How to teach your child to read using syllables

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Today we’re going to be talking about how to teach your child to read using syllables.

I’m Liz Dunoon and when my 3 children all experienced learning difficulties, I helped them to catch up at school with their reading and spelling and achieve success. As a qualified teacher who specialises in learning difficulties and literacy, I’ve since taught 100’s of kids to read and spell and catch up at school.

Watch the video here or read more below

Syllables are the beat or the rhythm of words.

They can take any long word and make them into a series of shorter words, which are easier for your child to decode.

Let me show you how this works. 

The word ‘map’ has one syllable – map = 1
The word ‘carpet‘ has two syllables – car-pet = 2
The word ‘manager‘ has three syllables – man-a-ger = 3
The word ‘January‘ has four syllables – Jan-uary = 4
The word ‘hippopotamus‘ has five syllables – hip-po-pot-a mus = 5

You can demonstrate syllables to a child by clapping words or beating a drum, but there is another way that’s even better. Ask your child to rest the top of their hand under their chin. This way when they say the words they can feel the number of times their chin drops. This number will be the number of syllables in the word.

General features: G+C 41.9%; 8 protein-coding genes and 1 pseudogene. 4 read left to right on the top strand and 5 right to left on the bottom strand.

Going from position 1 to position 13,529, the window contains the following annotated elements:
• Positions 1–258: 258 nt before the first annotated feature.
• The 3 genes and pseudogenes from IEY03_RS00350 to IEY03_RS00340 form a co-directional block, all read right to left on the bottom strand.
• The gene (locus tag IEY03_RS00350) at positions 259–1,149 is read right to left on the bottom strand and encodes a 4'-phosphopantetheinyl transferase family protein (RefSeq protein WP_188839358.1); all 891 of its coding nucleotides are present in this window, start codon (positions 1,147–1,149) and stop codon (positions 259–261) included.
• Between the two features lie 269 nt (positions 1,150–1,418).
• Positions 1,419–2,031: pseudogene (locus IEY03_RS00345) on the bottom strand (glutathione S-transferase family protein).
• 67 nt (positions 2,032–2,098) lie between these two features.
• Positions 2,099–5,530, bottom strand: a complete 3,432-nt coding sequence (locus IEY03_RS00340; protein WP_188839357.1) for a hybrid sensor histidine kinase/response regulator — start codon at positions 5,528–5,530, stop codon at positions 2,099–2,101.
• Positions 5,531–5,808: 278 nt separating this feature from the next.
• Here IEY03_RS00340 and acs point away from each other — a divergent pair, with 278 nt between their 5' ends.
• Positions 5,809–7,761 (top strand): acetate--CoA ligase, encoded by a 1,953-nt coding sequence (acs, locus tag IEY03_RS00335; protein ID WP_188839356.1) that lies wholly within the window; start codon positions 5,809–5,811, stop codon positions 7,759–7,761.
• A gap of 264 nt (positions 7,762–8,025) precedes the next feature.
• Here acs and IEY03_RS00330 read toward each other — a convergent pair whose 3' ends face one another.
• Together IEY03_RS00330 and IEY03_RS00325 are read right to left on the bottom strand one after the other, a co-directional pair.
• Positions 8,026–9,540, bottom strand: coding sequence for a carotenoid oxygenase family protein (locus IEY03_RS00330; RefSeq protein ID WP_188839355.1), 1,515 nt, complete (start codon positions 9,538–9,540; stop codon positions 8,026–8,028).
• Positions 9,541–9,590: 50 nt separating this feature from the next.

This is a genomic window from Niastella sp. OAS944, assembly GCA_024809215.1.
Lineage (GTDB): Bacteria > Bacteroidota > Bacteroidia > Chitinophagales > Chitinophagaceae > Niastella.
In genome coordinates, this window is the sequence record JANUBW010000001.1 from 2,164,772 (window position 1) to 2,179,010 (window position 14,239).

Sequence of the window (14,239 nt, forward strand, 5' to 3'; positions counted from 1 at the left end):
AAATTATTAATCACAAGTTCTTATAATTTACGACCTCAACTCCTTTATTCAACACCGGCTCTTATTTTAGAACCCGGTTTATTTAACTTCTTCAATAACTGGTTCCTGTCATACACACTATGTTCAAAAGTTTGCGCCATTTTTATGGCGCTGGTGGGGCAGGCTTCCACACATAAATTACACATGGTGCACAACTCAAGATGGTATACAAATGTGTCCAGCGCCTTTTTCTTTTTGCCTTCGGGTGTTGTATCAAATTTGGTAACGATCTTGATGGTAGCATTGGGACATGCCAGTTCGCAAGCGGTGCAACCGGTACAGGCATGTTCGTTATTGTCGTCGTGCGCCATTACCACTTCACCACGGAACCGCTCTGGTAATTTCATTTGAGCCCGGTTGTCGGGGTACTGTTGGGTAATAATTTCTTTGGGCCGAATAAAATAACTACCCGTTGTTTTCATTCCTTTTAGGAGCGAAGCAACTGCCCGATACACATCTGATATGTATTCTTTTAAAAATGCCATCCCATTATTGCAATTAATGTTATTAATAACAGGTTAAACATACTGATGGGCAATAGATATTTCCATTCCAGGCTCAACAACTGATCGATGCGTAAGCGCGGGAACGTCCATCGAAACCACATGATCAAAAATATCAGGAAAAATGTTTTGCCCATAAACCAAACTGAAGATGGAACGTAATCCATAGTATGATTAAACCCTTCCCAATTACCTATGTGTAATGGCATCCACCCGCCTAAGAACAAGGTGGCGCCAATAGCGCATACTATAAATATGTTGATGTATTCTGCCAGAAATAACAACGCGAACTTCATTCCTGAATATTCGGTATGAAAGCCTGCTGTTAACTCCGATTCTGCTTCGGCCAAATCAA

Here is something else you need to know, so you can tell your child, ‘every syllable must have a vowel’. Let me say it again, ‘every syllable must have a vowel’. So that is ‘a, e, i, o, u‘ or that tricky consonant that wants to be vowel ‘y’.

Once your child knows these two things; how to break down the words into syllables and that every syllable must have a vowel, it makes decoding words so much easier for them.

If your child is having trouble spelling words, it’s a great idea to get them to say the word and see how many syllables it has before they try and write it.

I spoke to a young boy this week who was able to spell the word ‘behaviour’ for the first time simply by using this method.

If you think your child would benefit from learning how to read and spell using a multi-sensory method like this…. Join me on my free webinar by clicking the link below.

You will learn how the English language can be broken down into small chunks and taught to struggling learners quickly and easily.

Click here to register for the FREE webinar

You will also find out how to get educational posters, educational resources and so much more to assist your child’s learning to help them catch up at school … fast.

So we can keep in touch, please subscribe to my Youtube channel here as I’d love to hear your comments.

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Click here to subscribe to my YouTube channel

Now it’s your turn to think… Give me some a long word and tell me how many syllables it has – The longer the better… by leaving a comment below right now.

See you soon,

Liz Dunoon

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2 Comments

  1. Anne   •  

    ornithorhynchus – 5

    • Liz Dunoon   •  

      Love it Anne.

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